Optimising the information flow of one-way quantum computations (pp0853-0884)
Einar Pius, Raphael Dias da Silva, and Elham Kashefi
In the one-way quantum computing model, the information processing is driven by measurements performed on an entangled state, called the resource state. In order to achieve parallelism, one aims to increase the number of simultaneous measurements, such that the effects of decoherence on the resource state are minimised due to the reduction of the time required to run the computation. At the heart of this question is the notion of quantum information flow, which specifies the dependency relations between the measurements in the computations. There exist two well-known techniques for reducing the time required to perform a one-way quantum computation without changing its semantics. The first one, called signal-shifting, transforms the flow of a graph (representing the resource state) within the measurement calculus formalism, whereas the second one, namely finding the maximally-delayed generalised flow, explores the geometry of the graph to increase the number of operations that can be performed simultaneously. In this paper, we show for the first time how these two techniques relate to each other. We prove that the application of the signal-shifting rules to a measurement pattern with flow results in a generalised flow for the pattern. Then, we prove that in the particular case when the input size equals the output size, the gflow obtained using signal-shifting has the lowest possible depth. As a side result, we construct an $O(n^3)$-algorithm for finding maximally delayed gflows on graphs with flow. For those graphs, our algorithm is more efficient than the best previously known algorithm for the same task, which takes $O(n^4)$ operations to complete.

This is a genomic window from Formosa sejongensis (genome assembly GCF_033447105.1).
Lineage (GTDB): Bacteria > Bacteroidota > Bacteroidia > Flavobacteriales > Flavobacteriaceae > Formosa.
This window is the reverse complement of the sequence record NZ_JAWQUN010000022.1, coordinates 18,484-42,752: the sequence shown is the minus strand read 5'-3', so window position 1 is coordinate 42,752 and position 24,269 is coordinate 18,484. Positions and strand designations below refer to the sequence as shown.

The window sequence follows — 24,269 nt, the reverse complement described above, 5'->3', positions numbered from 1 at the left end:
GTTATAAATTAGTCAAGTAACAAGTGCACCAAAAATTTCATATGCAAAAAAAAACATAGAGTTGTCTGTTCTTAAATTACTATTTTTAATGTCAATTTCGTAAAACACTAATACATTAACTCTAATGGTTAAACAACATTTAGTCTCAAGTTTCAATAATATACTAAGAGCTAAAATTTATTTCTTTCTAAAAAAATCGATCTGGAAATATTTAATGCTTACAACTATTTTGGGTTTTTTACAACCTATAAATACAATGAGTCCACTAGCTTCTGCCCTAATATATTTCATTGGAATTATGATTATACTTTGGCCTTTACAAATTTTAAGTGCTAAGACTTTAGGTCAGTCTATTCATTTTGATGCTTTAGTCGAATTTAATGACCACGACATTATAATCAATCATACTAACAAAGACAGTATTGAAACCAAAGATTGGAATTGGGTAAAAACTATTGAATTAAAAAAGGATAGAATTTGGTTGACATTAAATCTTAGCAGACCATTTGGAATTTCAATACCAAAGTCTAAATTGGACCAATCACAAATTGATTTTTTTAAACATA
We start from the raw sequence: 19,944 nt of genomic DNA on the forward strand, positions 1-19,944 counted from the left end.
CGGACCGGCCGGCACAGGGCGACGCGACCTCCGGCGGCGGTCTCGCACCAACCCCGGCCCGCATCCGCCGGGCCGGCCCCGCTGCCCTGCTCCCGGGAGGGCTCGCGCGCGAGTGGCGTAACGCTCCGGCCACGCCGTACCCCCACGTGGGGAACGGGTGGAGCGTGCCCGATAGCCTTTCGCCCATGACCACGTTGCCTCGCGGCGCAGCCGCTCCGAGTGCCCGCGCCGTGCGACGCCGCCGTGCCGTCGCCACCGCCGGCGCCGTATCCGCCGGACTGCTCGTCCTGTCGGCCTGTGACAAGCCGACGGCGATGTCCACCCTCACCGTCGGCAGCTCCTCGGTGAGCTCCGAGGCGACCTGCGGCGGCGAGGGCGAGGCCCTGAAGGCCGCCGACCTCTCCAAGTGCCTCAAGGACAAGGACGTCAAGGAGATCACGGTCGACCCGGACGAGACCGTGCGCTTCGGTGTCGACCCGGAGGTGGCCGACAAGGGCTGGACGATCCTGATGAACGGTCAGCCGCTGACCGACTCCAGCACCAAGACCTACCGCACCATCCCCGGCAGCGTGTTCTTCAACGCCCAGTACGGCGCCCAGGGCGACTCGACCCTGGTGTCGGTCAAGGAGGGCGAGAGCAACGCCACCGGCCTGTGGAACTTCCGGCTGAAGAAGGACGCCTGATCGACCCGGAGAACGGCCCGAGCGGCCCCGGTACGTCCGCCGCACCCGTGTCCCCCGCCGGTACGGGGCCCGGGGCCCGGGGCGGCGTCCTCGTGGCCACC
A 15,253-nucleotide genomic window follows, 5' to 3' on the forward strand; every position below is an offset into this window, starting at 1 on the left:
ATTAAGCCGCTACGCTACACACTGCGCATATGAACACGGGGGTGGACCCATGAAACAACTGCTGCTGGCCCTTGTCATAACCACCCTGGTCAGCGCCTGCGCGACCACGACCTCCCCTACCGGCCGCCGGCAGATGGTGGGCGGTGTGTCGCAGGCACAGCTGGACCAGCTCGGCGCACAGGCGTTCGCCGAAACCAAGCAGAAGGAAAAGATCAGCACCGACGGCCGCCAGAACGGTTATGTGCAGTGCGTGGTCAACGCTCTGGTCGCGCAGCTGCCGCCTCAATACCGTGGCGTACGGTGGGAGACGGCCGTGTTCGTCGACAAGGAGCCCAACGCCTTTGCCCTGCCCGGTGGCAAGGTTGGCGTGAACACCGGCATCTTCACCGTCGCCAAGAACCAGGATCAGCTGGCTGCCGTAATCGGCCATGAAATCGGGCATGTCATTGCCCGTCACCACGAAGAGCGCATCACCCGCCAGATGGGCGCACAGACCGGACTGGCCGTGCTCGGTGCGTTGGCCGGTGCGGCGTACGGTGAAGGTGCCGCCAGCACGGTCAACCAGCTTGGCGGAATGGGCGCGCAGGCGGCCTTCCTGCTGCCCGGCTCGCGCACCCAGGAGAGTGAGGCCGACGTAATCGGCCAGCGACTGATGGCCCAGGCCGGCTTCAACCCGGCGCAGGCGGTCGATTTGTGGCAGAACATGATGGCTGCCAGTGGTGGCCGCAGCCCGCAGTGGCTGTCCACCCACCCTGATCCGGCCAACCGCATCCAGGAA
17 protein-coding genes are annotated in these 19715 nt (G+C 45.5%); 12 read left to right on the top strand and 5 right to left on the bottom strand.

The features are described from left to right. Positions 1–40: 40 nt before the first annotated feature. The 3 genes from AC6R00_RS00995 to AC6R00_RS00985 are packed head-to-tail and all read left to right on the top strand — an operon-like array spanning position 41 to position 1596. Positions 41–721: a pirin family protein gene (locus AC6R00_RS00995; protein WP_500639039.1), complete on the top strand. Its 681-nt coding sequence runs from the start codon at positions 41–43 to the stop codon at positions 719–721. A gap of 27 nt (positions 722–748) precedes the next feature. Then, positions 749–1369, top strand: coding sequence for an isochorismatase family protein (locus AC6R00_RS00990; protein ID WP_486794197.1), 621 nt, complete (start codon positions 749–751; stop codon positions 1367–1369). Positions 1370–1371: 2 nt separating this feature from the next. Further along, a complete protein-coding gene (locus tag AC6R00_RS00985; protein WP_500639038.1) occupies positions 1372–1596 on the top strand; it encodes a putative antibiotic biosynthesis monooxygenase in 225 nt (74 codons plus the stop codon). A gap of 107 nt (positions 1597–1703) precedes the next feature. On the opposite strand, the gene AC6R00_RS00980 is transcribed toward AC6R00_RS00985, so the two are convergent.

Tensor network non-zero testing (pp0885-0899)
Sevag Gharibian, Zeph Landau, Seung Woo Shin, and Guoming Wang
Tensor networks are an important tool in condensed matter physics. In this paper, we study the task of tensor network non-zero testing (\tnit): Given a tensor network $T$, does $T$ represent a non-zero vector? We show that \tnit~is not in the Polynomial-Time Hierarchy unless the hierarchy collapses. We next show (among other results) that the special cases of \tnit~on non-negative and injective tensor networks are in NP. Using this, we make a simple observation: The commuting variant of the MA-complete stoquastic $k$-SAT problem on $D$-dimensional qudits is in NP for $k\in O(\log n)$ and $D\in O(1)$. This reveals the first class of quantum Hamiltonians whose commuting variant is known to be in NP for all (1) logarithmic $k$, (2) constant $D$, and (3) for arbitrary interaction graphs.